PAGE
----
According to some, this is the very last real Bentley.
Bentley has been bought by VW, and this car has been developed with the help of VW.
However, its basis is much older. The car's character is way different from a Continental GT's.
It looks like a Bentley Mulsanne, but more ridiculous.
The Mulsanne is a 4-door limousine with a lot of room. It also takes up a lot of space in this world.
It also emits associated amounts of CO2. The same goes for this Bentley Brooklands.
It needs a lot of space and emits a lot of CO2. In the city that's 28.8 liter for every 100 km.
That's 7 mpg in a test cycle. When you go full throttle, it'll be much worse.
This car has the gas mileage of a warship from World War II.
It also handles like a warship. No, like a yacht.
It heaves and bobs. You can set its course by turning the steering wheel,
but the tide, wind, currant, and power on the wheels may steer you into a different direction.
There's one difference with the Mulsanne. This car isn't all that spacious.
I have power seats. I'd like to slide it backwards to be more comfortable, but I can't.
The trunk isn't very big.
It is a 4-seater coupe with a lot of pretty details inside.
We could fill a video about it.
A coupe makes it difficult to get in and out. Especially the getting out.
When I get out, but there's someone sitting behind me, I can't reach the door handle.
So, what did Bentley do? Two door handles. One over here, and on behind me for the passenger.
A pretty thing about the Brooklands is the engine. This is the engine for Bentley and Rolls-Royce.
The 6.75-liter V8 finds its roots in the '50s. It's based on a Packard engine,
so it doesn't have a great heritage, but because they kept it up for so long, it became widely loved.
It's nearly 7 liters, but the Brooklands was introduced in 2008.
Even then, a naturally aspirated V8 wasn't good enough for a Bentley.
Two turbos were installed. This means it has plenty of power.
That's OK, because this car weighs 6,349 lb. That's a lot.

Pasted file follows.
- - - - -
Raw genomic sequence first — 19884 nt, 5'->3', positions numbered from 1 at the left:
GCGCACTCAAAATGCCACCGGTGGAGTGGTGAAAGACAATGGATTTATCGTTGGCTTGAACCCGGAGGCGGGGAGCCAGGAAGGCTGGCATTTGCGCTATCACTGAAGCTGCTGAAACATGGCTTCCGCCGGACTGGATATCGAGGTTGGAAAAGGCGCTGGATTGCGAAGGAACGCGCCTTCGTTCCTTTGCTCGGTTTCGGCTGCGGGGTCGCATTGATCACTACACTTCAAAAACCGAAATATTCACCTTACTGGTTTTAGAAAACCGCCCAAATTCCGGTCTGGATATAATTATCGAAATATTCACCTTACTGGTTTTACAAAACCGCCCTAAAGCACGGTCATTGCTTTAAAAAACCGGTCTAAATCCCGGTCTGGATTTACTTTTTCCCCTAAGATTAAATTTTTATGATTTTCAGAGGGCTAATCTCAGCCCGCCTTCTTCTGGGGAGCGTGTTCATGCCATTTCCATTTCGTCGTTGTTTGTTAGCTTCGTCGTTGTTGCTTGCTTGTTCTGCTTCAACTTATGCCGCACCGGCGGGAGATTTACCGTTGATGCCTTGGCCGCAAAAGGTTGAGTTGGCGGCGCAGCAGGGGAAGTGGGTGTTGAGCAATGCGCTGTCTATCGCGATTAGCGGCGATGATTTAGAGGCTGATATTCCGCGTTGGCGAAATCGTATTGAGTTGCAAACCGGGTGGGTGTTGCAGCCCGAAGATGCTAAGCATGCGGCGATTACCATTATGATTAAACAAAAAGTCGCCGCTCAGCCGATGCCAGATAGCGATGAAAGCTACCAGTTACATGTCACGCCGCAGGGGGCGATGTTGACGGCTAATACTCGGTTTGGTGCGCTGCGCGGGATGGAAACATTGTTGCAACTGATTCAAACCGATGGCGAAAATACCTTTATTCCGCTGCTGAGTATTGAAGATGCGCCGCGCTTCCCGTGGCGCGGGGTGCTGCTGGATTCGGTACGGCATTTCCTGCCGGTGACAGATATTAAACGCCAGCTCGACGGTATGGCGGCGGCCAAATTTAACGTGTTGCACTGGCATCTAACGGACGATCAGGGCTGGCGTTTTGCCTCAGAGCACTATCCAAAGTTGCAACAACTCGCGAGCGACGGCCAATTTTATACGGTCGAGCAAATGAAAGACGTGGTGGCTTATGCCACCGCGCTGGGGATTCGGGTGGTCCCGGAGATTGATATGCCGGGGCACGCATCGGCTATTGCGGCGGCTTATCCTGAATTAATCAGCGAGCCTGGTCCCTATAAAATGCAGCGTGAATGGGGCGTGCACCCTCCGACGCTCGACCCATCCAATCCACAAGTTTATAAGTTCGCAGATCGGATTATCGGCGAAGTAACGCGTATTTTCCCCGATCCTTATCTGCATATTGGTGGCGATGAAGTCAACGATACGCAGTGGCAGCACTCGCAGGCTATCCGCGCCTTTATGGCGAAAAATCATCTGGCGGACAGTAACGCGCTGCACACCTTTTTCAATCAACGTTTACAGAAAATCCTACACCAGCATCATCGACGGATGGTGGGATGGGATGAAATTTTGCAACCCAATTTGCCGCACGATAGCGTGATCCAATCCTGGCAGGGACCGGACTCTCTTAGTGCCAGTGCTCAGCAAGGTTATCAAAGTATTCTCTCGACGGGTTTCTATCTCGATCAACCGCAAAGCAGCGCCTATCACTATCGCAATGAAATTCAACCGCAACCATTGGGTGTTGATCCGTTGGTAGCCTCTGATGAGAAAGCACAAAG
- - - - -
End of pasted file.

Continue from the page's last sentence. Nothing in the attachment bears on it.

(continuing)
Almost 3,000 kg, which sounds more spectacular.
It has maximum power (530 hp) at 4,000 rpm, so it's like a diesel, and max torque at 3,250 rpm.
It's a high-revving engine. 774 lb ft.
That's why it needed a stronger gearbox, a 6-speed automatic. That's pretty advanced
for an old-school Bentley such as this one.
The performance doesn't really matter. You don't want to speed in this car.
When I want to overtake someone... It does that easily. That's nice. You don't want to hoon it.
It handles kind of badly. When I'm talking about a boat, I'm not saying it handles well.
It does 184 mph and 0-62 mph in about 5 seconds.
It feels different. I think that's the best recap.
It doesn't feel like a fast car, but you're going faster than you'd like to.
Fortunately, it has large ceramic brakes hidden behind 20 inch rims. You don't see them.
The fun thing is, it feels very spongy.
It doesn't handle well and it doesn't brake well. In a straight line on dry asphalt,
which is a bit rough and doesn't have too much bumps and leafs, it accelerates nicely.
If there are leafs, bumps, sand, rain sometime in the past six months, and you go full throttle,
you see an orange bulb light up. ESP says it sees a bit of wheelspin.
It doesn't go with this car's character. You don't want to hoon it, but float over the bumps
and have everything filtered away.
That's what the Brooklands does best.
When talking about British craftsmanship and details characteristic for Bentley, such as leather...
It's everywhere, including the roof. This is lined with leather.
There's a pillow on the inside of the C-pillars. If the passenger falls asleep or the driver corners fast,
you can rest your head there. The vents... I think it's solid metal.
The organ pulls to open and close the vents, the wood for which a full week of work has gone into...
Though the steering wheel doesn't look very special, the stitching took 19 hours.
At Hyundai they build 20 i10s in 19 hours.
Other things which add to the weight and show Bentley works on the details,
are four lights for the rear license plate. Four. I don't know why.
On the other hand, the CD changer looks like it has been installed by a handyman.
Cut the carpet so it fits, good enough. That's how I do it at home.
It seems nice and it was a nice idea, but the result isn't as good.
This was the last of the Mohicans, a typically British car with a lot of disadvantages.
It has its advantages as well. Some things have a great finish, other things don't.
It's an icon like that. Only 600 have been built.
If you wanted to buy a new one in the Netherlands back then, it cost 500,000 euros.
For the base model. If you wanted the stitching in a contrasting color or something, the price went up.
I think it's a monument of a car. When talking about cultural car heritage, this is one of them.
There should be a subsidy for this, a trust to promote British historical heritage.
They should give subsidy for people to drive cars like this.
Thanks to Autobedrijf Terpstra
Subtitles - Maru's Text Support